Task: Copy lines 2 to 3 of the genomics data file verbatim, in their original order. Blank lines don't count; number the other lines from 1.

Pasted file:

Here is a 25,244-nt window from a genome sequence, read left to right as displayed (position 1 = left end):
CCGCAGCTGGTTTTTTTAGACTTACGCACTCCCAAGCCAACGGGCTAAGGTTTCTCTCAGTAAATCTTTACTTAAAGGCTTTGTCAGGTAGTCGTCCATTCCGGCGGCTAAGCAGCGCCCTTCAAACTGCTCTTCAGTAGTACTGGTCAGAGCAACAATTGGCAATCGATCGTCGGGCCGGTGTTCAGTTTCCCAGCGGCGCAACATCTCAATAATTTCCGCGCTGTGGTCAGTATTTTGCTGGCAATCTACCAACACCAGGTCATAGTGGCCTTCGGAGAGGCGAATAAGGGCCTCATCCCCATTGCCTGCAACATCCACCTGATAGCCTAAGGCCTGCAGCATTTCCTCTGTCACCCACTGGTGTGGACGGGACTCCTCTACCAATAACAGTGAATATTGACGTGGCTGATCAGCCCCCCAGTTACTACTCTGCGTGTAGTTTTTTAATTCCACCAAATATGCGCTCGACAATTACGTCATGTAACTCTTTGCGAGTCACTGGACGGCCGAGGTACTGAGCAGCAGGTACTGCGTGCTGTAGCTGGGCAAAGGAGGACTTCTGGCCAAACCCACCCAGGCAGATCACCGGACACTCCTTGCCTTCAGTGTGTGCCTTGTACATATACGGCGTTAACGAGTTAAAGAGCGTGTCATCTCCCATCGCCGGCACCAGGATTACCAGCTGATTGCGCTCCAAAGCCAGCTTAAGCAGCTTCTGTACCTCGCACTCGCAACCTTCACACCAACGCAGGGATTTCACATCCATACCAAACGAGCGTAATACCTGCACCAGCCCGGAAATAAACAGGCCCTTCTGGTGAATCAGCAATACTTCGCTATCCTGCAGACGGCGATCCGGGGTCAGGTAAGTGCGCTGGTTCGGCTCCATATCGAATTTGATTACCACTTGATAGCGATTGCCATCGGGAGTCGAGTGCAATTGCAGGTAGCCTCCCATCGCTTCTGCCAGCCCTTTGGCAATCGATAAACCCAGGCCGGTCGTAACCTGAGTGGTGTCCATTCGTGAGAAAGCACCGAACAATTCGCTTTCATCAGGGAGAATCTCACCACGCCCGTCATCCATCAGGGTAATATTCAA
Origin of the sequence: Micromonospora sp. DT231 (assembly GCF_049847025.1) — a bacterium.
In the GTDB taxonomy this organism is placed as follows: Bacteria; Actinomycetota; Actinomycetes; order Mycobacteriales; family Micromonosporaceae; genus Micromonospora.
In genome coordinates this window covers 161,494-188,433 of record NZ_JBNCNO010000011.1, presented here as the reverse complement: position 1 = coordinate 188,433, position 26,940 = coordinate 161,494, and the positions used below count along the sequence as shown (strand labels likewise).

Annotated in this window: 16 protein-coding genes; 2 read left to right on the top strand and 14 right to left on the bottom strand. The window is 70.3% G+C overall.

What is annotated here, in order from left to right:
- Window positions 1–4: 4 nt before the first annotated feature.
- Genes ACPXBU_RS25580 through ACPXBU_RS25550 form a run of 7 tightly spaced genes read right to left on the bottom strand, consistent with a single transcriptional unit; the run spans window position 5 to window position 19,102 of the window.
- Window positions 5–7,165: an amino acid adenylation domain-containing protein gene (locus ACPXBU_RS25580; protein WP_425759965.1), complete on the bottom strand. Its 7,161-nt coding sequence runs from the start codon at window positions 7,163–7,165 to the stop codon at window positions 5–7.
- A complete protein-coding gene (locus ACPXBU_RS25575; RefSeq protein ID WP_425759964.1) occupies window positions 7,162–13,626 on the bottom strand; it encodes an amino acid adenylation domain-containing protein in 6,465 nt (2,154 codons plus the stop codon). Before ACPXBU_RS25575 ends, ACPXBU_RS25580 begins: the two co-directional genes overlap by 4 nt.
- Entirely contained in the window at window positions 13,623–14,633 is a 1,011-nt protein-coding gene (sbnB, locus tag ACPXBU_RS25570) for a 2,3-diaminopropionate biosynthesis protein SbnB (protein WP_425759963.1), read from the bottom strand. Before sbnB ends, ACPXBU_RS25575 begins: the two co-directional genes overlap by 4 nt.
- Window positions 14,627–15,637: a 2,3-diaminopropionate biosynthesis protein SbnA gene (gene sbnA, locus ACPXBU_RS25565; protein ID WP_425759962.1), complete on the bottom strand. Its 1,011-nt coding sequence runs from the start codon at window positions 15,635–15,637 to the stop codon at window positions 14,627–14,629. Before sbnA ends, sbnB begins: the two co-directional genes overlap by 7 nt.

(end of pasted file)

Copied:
CCGCAGCTGGTTTTTTTAGACTTACGCACTCCCAAGCCAACGGGCTAAGGTTTCTCTCAGTAAATCTTTACTTAAAGGCTTTGTCAGGTAGTCGTCCATTCCGGCGGCTAAGCAGCGCCCTTCAAACTGCTCTTCAGTAGTACTGGTCAGAGCAACAATTGGCAATCGATCGTCGGGCCGGTGTTCAGTTTCCCAGCGGCGCAACATCTCAATAATTTCCGCGCTGTGGTCAGTATTTTGCTGGCAATCTACCAACACCAGGTCATAGTGGCCTTCGGAGAGGCGAATAAGGGCCTCATCCCCATTGCCTGCAACATCCACCTGATAGCCTAAGGCCTGCAGCATTTCCTCTGTCACCCACTGGTGTGGACGGGACTCCTCTACCAATAACAGTGAATATTGACGTGGCTGATCAGCCCCCCAGTTACTACTCTGCGTGTAGTTTTTTAATTCCACCAAATATGCGCTCGACAATTACGTCATGTAACTCTTTGCGAGTCACTGGACGGCCGAGGTACTGAGCAGCAGGTACTGCGTGCTGTAGCTGGGCAAAGGAGGACTTCTGGCCAAACCCACCCAGGCAGATCACCGGACACTCCTTGCCTTCAGTGTGTGCCTTGTACATATACGGCGTTAACGAGTTAAAGAGCGTGTCATCTCCCATCGCCGGCACCAGGATTACCAGCTGATTGCGCTCCAAAGCCAGCTTAAGCAGCTTCTGTACCTCGCACTCGCAACCTTCACACCAACGCAGGGATTTCACATCCATACCAAACGAGCGTAATACCTGCACCAGCCCGGAAATAAACAGGCCCTTCTGGTGAATCAGCAATACTTCGCTATCCTGCAGACGGCGATCCGGGGTCAGGTAAGTGCGCTGGTTCGGCTCCATATCGAATTTGATTACCACTTGATAGCGATTGCCATCGGGAGTCGAGTGCAATTGCAGGTAGCCTCCCATCGCTTCTGCCAGCCCTTTGGCAATCGATAAACCCAGGCCGGTCGTAACCTGAGTGGTGTCCATTCGTGAGAAAGCACCGAACAATTCGCTTTCATCAGGGAGAATCTCACCACGCCCGTCATCCATCAGGGTAATATTCAA
Origin of the sequence: Micromonospora sp. DT231 (assembly GCF_049847025.1) — a bacterium.